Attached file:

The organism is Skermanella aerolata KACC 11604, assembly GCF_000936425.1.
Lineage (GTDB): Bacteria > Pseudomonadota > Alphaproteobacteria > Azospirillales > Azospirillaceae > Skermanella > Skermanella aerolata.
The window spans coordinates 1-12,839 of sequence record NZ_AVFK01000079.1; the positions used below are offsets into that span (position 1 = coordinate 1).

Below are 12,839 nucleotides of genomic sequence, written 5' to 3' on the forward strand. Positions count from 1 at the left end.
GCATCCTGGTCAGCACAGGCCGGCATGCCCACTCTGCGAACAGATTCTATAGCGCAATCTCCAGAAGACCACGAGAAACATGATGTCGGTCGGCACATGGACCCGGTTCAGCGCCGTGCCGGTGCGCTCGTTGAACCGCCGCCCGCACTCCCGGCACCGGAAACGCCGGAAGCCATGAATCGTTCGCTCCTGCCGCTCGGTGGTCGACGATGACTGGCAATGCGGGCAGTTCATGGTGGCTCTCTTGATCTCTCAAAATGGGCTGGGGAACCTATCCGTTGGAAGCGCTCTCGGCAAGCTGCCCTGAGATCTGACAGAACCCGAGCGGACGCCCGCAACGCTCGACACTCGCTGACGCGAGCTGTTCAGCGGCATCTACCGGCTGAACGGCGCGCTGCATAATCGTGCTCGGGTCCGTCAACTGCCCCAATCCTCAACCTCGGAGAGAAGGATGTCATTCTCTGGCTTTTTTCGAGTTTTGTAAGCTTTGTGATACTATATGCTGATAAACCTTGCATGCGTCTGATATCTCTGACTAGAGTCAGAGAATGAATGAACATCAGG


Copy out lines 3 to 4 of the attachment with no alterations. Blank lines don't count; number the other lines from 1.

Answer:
The window spans coordinates 1-12,839 of sequence record NZ_AVFK01000079.1; the positions used below are offsets into that span (position 1 = coordinate 1).

Below are 12,839 nucleotides of genomic sequence, written 5' to 3' on the forward strand. Positions count from 1 at the left end.